Self-sufficiency in rice is only related to the supply of a commodity that even plays an essential role in Vietnam, it does not guarantee food security. Moreover, with the changing consumption patterns in Vietnam - can be seen through the increase in imports of products such as flour, milk and meat products - self-sufficiency in rice is no longer an appropriate approach to ensure national food security.

Expanding the definition of food security has two advantages. It emphasizes the availability of all types of food not only rice. This is important because as income increases, particularly in urban areas, consumers will upgrade their meal in a systematic way.

The second advantage is that it emphasizes the ability of individuals and households to access food. This directs official attention to create income and reduce poverty.

Having been discussed previously, the core issue of food security in Vietnam is the problem of poverty. Food supply is pretty full (rice and other food) but there are still large numbers of people who lack income to buy enough food. The rice farmers suffer a major cost in the food security policy of the Government. Growing rice is the most inefficient form of production for poor farmers if they want to increase their income. In some localities, income from rice is so low that farmers abandon fields if they are not allowed to convert land to other purposes. This makes negative impacts on the development of the country, land waste and does not help reduce poverty.

Considering the broader aspects of the food security strategy, it is able to give judgment: if farmers are not forced to grow rice, what is there to ensure food supply to meet demand in the future? Vietnam’s population is approaching 90 million and expected to reach 130 million by 2030. With the country's rice consumption is estimated between 38-41 million tons, and about 60,000 hectares of rice land are converted to other purposes, the rice cultivation area will be reduced.

Rice land decreases also due to the impact of climate change; in particular the sea level rise will cause flooding and reduce the quality of most of the cultivated area of the Red River Delta and Mekong Delta.

Predictions about the loss of agricultural land as mentioned above seem to help emphasize the state’s vision in the long-term plan to maintain paddy land. The problem lies in the current approach that ignores the opportunity cost spent in maintaining rice production as well as income and benefits from the pursuit of the current competitive advantage of Vietnam.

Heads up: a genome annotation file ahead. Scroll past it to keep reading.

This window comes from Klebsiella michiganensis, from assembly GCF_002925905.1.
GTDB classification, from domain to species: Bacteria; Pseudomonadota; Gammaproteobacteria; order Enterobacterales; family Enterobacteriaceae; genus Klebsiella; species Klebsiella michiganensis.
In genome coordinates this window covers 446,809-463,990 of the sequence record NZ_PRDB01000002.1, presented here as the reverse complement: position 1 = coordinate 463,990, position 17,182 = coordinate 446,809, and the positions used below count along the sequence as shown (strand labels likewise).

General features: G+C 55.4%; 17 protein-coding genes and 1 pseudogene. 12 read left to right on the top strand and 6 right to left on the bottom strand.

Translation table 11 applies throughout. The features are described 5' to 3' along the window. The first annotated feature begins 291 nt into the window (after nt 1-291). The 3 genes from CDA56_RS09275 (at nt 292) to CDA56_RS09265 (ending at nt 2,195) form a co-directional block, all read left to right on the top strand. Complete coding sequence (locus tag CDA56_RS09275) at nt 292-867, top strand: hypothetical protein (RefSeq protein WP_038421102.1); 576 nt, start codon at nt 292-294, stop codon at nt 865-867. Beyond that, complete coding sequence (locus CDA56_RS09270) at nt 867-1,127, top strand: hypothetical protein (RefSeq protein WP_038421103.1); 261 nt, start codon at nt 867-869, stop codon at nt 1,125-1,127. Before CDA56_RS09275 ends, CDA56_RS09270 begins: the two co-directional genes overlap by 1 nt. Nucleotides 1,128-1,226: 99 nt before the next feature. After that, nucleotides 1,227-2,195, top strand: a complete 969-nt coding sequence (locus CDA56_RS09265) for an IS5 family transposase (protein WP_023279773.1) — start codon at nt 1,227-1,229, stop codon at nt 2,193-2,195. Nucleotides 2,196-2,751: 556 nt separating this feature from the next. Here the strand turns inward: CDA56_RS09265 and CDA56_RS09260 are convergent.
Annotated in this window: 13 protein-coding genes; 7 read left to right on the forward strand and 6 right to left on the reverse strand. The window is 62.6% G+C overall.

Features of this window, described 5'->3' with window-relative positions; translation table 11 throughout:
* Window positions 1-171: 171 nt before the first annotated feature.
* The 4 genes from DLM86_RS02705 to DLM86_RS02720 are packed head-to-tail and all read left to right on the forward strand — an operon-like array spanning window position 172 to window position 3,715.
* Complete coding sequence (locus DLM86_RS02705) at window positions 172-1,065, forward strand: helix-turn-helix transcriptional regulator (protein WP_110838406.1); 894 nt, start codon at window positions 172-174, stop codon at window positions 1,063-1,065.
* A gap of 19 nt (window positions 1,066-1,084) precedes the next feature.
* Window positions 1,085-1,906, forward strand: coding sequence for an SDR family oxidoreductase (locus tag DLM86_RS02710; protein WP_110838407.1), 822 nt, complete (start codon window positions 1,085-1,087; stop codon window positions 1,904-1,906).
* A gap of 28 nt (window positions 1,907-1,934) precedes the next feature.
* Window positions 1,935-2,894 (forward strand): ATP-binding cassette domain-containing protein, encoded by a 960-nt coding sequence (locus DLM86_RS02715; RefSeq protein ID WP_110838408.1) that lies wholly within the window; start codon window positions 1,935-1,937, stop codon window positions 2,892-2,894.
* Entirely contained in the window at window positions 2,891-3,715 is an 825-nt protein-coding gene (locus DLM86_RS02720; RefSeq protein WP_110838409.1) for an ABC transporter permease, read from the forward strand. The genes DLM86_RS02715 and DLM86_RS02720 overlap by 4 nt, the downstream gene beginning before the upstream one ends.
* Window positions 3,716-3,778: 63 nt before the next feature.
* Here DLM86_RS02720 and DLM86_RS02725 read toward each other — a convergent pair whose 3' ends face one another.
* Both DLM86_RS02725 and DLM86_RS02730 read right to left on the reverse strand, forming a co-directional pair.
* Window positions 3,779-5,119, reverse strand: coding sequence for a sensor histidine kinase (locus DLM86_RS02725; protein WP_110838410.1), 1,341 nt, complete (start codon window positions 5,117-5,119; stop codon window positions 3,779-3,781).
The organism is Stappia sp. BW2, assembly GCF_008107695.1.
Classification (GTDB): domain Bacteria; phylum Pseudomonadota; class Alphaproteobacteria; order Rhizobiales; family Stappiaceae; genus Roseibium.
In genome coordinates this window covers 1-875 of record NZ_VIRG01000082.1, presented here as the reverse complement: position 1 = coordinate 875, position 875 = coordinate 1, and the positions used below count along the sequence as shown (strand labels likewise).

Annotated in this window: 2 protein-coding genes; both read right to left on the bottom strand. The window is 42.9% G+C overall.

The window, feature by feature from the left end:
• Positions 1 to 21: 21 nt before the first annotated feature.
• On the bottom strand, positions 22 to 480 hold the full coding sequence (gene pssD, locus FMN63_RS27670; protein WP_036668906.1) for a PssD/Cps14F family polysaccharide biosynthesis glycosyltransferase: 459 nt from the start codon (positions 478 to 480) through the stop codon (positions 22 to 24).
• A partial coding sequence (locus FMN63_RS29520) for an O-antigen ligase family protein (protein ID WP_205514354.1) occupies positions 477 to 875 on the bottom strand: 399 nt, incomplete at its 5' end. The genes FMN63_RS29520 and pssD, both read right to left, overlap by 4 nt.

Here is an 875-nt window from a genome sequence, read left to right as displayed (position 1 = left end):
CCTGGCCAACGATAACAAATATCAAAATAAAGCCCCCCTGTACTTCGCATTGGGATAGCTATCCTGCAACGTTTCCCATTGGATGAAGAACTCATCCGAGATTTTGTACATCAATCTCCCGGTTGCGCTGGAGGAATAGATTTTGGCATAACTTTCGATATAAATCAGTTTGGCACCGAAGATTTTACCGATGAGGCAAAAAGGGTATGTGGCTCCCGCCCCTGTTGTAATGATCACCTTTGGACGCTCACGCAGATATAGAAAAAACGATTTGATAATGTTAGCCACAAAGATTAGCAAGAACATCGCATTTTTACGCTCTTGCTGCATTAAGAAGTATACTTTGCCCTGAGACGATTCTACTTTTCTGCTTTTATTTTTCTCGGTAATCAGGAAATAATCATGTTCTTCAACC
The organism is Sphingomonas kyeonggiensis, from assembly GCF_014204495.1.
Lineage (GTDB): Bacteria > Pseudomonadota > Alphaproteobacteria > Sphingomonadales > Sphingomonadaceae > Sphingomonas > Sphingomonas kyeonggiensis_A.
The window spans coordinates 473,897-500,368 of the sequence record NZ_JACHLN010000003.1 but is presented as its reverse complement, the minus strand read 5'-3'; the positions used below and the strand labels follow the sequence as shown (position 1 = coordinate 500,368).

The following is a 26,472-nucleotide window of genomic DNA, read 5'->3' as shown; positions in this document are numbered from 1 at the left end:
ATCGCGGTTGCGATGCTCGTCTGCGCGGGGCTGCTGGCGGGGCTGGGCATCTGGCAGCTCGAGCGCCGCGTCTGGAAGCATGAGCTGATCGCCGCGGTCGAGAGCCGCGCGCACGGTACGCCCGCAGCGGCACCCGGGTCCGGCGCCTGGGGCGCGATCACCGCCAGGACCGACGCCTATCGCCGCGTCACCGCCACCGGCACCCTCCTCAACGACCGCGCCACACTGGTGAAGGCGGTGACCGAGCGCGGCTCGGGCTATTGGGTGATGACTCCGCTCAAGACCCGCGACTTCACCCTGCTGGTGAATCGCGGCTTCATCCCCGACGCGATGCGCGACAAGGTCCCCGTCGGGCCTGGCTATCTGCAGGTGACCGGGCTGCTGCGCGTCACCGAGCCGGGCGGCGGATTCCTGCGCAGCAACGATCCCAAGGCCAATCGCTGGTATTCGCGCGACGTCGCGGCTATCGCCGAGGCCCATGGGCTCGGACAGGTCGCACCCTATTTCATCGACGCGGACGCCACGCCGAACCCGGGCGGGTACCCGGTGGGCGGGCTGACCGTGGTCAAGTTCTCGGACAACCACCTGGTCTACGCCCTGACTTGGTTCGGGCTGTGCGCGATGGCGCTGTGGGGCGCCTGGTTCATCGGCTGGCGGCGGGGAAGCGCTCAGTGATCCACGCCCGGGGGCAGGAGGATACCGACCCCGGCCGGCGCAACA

In the future, Vietnam's economic growth depends on the expansion of off-farm activities. Keeping rice land will create large opportunity costs including reduction in income in urban areas, ignoring the opportunity of industrial production, reduction of exports and standard of living of the country. Because of these costs, the pressure to convert agricultural land and paddy land into non-agricultural purposes is growing.

The government can support this pressure through prohibiting land conversion but this does not do anything to reduce the opportunity costs mentioned above.

Opening the economy creates many benefits. It allows Vietnam to increase the national income and accumulated foreign currency. This means the items that have competitive advantage (coffee, rubber, fruits, vegetables, seafood) can continue to generate the income necessary to ensure the import of food for the country (wheat flour, cooking oil, milk, meat and rice, if necessary). Use of trade policy in this way reflects the ability of autonomy in terms of food, and this is the strategy that all developed countries use.

Thus, the suggestions for land policy are very clear. Instead of keeping land rice that make farmers' income reduce but does not solve the problem of food security, the Government should ensure that agricultural land is used efficiently and to the highest efficiency possible. This will help the country have more food, higher incomes for rural areas, continue rapid economic growth and food security.

Ho Dang Hoa, Le Thi Quynh Tram, Pham Duy Nghia and Malcolm F. McPherson